Plastic films labeled "biodegradable" are commercially available for agricultural use as mulches. Tillage represents an attractive disposal method, but degradation under field conditions is poorly understood. The purpose of this study was to develop methods for isolating native soil fungi and bacteria that colonize plastic mulch films after field burial.
Cite this ArticleCopy Citation | Download Citations
Bailes, G., Lind, M., Ely, A., Powell, M., Moore-Kucera, J., Miles, C., Inglis, D., Brodhagen, M. Isolation of Native Soil Microorganisms with Potential for Breaking Down Biodegradable Plastic Mulch Films Used in Agriculture. J. Vis. Exp. (75), e50373, doi:10.3791/50373 (2013).
Translate text to:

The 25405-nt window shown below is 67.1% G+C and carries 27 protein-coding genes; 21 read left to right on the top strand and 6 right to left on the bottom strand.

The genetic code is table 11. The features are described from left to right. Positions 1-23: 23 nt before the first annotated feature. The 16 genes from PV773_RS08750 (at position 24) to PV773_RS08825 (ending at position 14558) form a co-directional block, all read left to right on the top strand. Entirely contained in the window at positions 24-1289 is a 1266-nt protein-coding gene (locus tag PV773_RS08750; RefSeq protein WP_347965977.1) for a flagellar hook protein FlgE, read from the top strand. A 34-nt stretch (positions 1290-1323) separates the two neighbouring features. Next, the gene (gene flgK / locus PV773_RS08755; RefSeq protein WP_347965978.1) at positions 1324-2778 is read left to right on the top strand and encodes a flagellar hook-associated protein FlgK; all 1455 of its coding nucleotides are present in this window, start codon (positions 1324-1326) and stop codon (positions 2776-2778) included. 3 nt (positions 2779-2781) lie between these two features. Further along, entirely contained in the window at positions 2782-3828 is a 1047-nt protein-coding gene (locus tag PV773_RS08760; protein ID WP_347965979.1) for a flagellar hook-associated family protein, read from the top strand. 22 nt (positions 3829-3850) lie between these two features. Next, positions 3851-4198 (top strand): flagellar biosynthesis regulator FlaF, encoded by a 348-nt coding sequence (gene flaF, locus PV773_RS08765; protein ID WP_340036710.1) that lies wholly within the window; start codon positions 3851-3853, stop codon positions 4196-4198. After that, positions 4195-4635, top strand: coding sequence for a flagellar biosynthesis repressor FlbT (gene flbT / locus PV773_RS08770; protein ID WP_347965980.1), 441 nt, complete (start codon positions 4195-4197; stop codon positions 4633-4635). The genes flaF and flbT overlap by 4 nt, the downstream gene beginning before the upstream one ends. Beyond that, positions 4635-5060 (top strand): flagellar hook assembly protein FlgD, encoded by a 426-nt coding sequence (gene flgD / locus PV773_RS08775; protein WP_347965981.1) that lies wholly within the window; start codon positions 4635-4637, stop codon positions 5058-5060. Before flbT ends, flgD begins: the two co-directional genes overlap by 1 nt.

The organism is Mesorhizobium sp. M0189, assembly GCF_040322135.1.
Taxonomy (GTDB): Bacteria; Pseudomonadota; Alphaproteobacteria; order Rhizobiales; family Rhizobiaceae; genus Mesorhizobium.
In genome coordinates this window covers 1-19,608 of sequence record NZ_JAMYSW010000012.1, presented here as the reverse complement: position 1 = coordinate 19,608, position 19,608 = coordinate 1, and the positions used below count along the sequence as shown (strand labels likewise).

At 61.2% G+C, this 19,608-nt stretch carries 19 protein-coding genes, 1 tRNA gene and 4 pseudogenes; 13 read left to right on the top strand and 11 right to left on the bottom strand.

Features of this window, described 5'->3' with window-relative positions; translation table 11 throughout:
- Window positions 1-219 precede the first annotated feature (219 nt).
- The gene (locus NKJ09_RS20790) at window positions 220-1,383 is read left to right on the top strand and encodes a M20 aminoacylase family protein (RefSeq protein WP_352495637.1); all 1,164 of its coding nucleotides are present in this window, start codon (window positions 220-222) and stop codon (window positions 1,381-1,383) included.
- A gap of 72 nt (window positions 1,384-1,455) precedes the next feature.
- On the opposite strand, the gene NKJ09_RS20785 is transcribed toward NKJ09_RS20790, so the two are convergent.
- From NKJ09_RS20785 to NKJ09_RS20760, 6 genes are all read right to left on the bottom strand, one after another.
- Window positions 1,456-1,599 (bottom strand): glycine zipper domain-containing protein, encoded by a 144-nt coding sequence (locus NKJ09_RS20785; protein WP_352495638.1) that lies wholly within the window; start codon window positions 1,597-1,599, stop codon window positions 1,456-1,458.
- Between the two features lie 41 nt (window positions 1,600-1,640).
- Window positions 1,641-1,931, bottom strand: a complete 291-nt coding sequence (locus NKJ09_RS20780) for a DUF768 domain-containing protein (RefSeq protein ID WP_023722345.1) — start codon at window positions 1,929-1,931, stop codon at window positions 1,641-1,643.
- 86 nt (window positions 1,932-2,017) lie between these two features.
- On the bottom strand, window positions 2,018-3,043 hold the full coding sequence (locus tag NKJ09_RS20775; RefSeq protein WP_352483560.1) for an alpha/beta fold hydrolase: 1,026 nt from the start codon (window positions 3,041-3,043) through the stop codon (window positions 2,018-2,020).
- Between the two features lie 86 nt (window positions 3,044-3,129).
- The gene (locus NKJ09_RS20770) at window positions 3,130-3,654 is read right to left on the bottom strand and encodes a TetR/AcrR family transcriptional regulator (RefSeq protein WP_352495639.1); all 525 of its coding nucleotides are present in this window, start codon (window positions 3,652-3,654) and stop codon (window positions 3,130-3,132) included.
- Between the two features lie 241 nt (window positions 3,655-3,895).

Fungi native to agricultural soils that colonized commercially available biodegradable mulch (BDM) films were isolated and assessed for potential to degrade plastics. Typically, when formulations of plastics are known and a source of the feedstock is available, powdered plastic can be suspended in agar-based media and degradation determined by visualization of clearing zones. However, this approach poorly mimics in situ degradation of BDMs. First, BDMs are not dispersed as small particles throughout the soil matrix. Secondly, BDMs are not sold commercially as pure polymers, but rather as films containing additives (e.g. fillers, plasticizers and dyes) that may affect microbial growth. The procedures described herein were used for isolates acquired from soil-buried mulch films. Fungal isolates acquired from excavated BDMs were tested individually for growth on pieces of new, disinfested BDMs laid atop defined medium containing no carbon source except agar. Isolates that grew on BDMs were further tested in liquid medium where BDMs were the sole added carbon source. After approximately ten weeks, fungal colonization and BDM degradation were assessed by scanning electron microscopy. Isolates were identified via analysis of ribosomal RNA gene sequences. This report describes methods for fungal isolation, but bacteria also were isolated using these methods by substituting media appropriate for bacteria. Our methodology should prove useful for studies investigating breakdown of intact plastic films or products for which plastic feedstocks are either unknown or not available. However our approach does not provide a quantitative method for comparing rates of BDM degradation.